Looking to  the east the three bright stars in Orion’s belt stand in a nearly vertical line above. Hanging from his belt, the stars and nebulae of the Hunter’s sword are visible lower and to the right. Yellow-orange Betelgeuse is the brightest star on the left. As winter progresses in Earth’s northern hemisphere, Orion will rise earlier and so appear continually higher in the sky at sunset.

The last time there has been a full eclipse of the moon with the shortest day in winter was 1638 no less than 400 years ago and is not expected to recur happen before 2094. (The last time a lunar eclipse occurred was in February 2008.)Stiperstones Winter Solstice 2010

Naked dancing

Stiperstones Winter Solstice 2010
16th century depiction of nude witches. by Hans Baldung Grien

There are forty-five figures, of which thirty-eight are painted bright red, black and dark red, seven are engraved on stone. A dance scene is the most famous of the paintings featuring 9 women in pointy hats dancing around a male figure with abnormally large phallus. Along with humans, there are several animals. The dancers of Cogol: a rock shelter containing outstanding paintings of prehistoric Levantine rock art in El Cogul, in the autonomous community of Catalonia, Spain.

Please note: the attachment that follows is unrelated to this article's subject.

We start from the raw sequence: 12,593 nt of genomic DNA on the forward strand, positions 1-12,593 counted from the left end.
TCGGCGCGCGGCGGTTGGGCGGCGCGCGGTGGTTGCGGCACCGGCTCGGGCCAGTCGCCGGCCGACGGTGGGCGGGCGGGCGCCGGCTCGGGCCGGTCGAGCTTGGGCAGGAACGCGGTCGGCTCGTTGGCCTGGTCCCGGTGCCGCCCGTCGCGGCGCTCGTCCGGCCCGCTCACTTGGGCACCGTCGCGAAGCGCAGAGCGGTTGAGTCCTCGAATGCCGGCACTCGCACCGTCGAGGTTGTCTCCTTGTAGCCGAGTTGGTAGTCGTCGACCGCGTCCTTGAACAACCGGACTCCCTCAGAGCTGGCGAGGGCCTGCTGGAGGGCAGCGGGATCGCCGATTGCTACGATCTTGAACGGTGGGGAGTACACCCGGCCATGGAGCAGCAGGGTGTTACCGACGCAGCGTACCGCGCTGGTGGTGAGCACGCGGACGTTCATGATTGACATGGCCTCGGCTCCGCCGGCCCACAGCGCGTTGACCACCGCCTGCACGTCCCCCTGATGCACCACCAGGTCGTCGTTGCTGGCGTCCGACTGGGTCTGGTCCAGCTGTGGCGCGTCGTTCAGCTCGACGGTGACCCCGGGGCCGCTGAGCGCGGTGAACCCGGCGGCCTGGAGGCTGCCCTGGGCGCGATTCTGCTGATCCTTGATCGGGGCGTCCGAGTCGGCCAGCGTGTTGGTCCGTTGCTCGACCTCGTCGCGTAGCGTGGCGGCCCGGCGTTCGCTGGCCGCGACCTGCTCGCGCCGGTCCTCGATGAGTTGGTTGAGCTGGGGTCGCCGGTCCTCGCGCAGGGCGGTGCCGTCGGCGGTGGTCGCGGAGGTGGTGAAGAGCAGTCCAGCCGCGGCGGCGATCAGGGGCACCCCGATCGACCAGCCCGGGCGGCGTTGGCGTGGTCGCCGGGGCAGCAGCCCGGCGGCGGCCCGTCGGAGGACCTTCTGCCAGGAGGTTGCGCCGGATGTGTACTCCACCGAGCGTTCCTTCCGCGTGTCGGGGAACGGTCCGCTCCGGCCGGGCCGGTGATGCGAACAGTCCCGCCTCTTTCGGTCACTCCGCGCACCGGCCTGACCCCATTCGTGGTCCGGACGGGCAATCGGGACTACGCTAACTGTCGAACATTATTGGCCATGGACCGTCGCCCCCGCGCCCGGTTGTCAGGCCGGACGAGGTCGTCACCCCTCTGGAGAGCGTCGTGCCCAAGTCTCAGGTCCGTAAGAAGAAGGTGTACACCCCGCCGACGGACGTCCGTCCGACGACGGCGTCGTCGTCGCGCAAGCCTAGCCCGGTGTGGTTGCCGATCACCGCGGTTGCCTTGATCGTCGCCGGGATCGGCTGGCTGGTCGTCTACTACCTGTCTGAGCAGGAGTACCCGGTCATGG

In Wicca and Paganism/Neo-paganism, the term skyclad is used to refer to ritual nudity. Some Wiccan groups, or Traditions, perform some or all of their rituals skyclad.

Horned devil

Stiperstones Winter Solstice 2010
The Sorcerer

One of the two primary deities found in some neopagan, especially Wiccan, religions; also known as Cernunnos, Pan, the Green Man and Herne the Hunter. He represents the male part of the religion’s duotheistic theological system, the other part being the female Triple Goddess or other Mother Goddess. In common Wiccan belief, he is associated with nature, wilderness, sexuality, hunting and the life cycle

The Sorcerer is one name for an enigmatic cave painting found in the cavern known as ‘The Sanctuary’ at Trois-Frères, Ariège, France, made around 13,000 BC. The figure’s significance is unknown, but it is usually interpreted as some kind of great spirit or master of the animals. The unusual nature of The Sanctuary’s decoration may also reflect the practice of magical ceremonies in the chamber.

Cernunnos is the conventional name given in Celtic studies to depictions of the “horned god” of Celtic polytheism. The name itself is only attested once, on the 1st-century Pillar of the Boatmen, but depictions of a horned or antlered figure, often seated cross-legged and often associated with animals and holding or wearing torcs, are known from other instances.

Stiperstones Winter Solstice 2010
The “Cernunnos” type antlered figure on the Gundestrup Cauldron.